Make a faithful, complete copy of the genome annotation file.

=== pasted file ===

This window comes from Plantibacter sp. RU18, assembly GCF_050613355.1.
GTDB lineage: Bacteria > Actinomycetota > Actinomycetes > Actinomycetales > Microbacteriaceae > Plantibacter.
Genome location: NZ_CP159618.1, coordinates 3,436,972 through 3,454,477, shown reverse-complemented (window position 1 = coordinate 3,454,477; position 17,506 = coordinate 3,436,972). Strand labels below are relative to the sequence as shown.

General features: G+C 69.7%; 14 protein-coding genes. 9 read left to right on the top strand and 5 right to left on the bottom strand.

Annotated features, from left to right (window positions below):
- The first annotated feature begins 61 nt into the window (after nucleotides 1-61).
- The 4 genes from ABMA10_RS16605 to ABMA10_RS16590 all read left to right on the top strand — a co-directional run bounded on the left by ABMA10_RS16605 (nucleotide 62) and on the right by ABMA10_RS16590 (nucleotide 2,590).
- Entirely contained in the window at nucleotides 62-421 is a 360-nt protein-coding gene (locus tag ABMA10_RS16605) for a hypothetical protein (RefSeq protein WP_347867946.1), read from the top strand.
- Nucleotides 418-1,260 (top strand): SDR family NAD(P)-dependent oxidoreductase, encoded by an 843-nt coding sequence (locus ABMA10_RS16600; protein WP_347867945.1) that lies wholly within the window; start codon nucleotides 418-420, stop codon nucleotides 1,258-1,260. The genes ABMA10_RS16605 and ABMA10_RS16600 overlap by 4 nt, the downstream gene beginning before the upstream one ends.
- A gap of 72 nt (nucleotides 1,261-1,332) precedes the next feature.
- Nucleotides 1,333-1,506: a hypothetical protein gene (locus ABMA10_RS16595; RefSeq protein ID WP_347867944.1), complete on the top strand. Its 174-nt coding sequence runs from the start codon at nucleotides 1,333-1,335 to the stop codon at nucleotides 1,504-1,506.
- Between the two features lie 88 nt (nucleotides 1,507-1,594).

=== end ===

This window comes from Plantibacter sp. RU18, assembly GCF_050613355.1.
GTDB lineage: Bacteria > Actinomycetota > Actinomycetes > Actinomycetales > Microbacteriaceae > Plantibacter.
Genome location: NZ_CP159618.1, coordinates 3,436,972 through 3,454,477, shown reverse-complemented (window position 1 = coordinate 3,454,477; position 17,506 = coordinate 3,436,972). Strand labels below are relative to the sequence as shown.

General features: G+C 69.7%; 14 protein-coding genes. 9 read left to right on the top strand and 5 right to left on the bottom strand.

Annotated features, from left to right (window positions below):
- The first annotated feature begins 61 nt into the window (after nucleotides 1-61).
- The 4 genes from ABMA10_RS16605 to ABMA10_RS16590 all read left to right on the top strand — a co-directional run bounded on the left by ABMA10_RS16605 (nucleotide 62) and on the right by ABMA10_RS16590 (nucleotide 2,590).
- Entirely contained in the window at nucleotides 62-421 is a 360-nt protein-coding gene (locus tag ABMA10_RS16605) for a hypothetical protein (RefSeq protein WP_347867946.1), read from the top strand.
- Nucleotides 418-1,260 (top strand): SDR family NAD(P)-dependent oxidoreductase, encoded by an 843-nt coding sequence (locus ABMA10_RS16600; protein WP_347867945.1) that lies wholly within the window; start codon nucleotides 418-420, stop codon nucleotides 1,258-1,260. The genes ABMA10_RS16605 and ABMA10_RS16600 overlap by 4 nt, the downstream gene beginning before the upstream one ends.
- A gap of 72 nt (nucleotides 1,261-1,332) precedes the next feature.
- Nucleotides 1,333-1,506: a hypothetical protein gene (locus ABMA10_RS16595; RefSeq protein ID WP_347867944.1), complete on the top strand. Its 174-nt coding sequence runs from the start codon at nucleotides 1,333-1,335 to the stop codon at nucleotides 1,504-1,506.
- Between the two features lie 88 nt (nucleotides 1,507-1,594).